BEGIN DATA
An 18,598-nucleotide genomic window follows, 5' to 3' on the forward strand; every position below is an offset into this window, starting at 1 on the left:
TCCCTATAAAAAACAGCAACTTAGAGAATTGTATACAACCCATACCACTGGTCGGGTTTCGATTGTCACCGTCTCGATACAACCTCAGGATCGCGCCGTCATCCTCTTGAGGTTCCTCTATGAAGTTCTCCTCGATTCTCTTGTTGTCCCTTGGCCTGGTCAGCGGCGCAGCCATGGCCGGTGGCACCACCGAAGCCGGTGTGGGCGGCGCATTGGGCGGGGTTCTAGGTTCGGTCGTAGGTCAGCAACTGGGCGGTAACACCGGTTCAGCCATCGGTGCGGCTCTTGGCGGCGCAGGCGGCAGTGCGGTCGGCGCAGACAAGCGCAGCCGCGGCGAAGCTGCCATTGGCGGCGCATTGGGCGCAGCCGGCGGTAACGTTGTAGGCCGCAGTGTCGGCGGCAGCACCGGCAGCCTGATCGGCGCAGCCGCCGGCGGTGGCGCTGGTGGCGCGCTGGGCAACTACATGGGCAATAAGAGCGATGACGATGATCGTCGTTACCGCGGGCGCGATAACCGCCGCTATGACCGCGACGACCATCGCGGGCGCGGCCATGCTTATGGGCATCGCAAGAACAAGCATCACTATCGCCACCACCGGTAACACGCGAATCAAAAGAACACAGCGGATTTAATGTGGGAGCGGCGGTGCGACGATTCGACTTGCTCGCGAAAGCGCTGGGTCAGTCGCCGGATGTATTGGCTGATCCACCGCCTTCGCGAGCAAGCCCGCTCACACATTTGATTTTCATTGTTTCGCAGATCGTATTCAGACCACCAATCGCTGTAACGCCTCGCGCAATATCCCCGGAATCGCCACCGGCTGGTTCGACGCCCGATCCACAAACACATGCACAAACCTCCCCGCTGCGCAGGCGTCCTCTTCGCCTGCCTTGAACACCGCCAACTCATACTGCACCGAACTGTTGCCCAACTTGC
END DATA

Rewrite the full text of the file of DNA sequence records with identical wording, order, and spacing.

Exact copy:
An 18,598-nucleotide genomic window follows, 5' to 3' on the forward strand; every position below is an offset into this window, starting at 1 on the left:
TCCCTATAAAAAACAGCAACTTAGAGAATTGTATACAACCCATACCACTGGTCGGGTTTCGATTGTCACCGTCTCGATACAACCTCAGGATCGCGCCGTCATCCTCTTGAGGTTCCTCTATGAAGTTCTCCTCGATTCTCTTGTTGTCCCTTGGCCTGGTCAGCGGCGCAGCCATGGCCGGTGGCACCACCGAAGCCGGTGTGGGCGGCGCATTGGGCGGGGTTCTAGGTTCGGTCGTAGGTCAGCAACTGGGCGGTAACACCGGTTCAGCCATCGGTGCGGCTCTTGGCGGCGCAGGCGGCAGTGCGGTCGGCGCAGACAAGCGCAGCCGCGGCGAAGCTGCCATTGGCGGCGCATTGGGCGCAGCCGGCGGTAACGTTGTAGGCCGCAGTGTCGGCGGCAGCACCGGCAGCCTGATCGGCGCAGCCGCCGGCGGTGGCGCTGGTGGCGCGCTGGGCAACTACATGGGCAATAAGAGCGATGACGATGATCGTCGTTACCGCGGGCGCGATAACCGCCGCTATGACCGCGACGACCATCGCGGGCGCGGCCATGCTTATGGGCATCGCAAGAACAAGCATCACTATCGCCACCACCGGTAACACGCGAATCAAAAGAACACAGCGGATTTAATGTGGGAGCGGCGGTGCGACGATTCGACTTGCTCGCGAAAGCGCTGGGTCAGTCGCCGGATGTATTGGCTGATCCACCGCCTTCGCGAGCAAGCCCGCTCACACATTTGATTTTCATTGTTTCGCAGATCGTATTCAGACCACCAATCGCTGTAACGCCTCGCGCAATATCCCCGGAATCGCCACCGGCTGGTTCGACGCCCGATCCACAAACACATGCACAAACCTCCCCGCTGCGCAGGCGTCCTCTTCGCCTGCCTTGAACACCGCCAACTCATACTGCACCGAACTGTTGCCCAACTTGC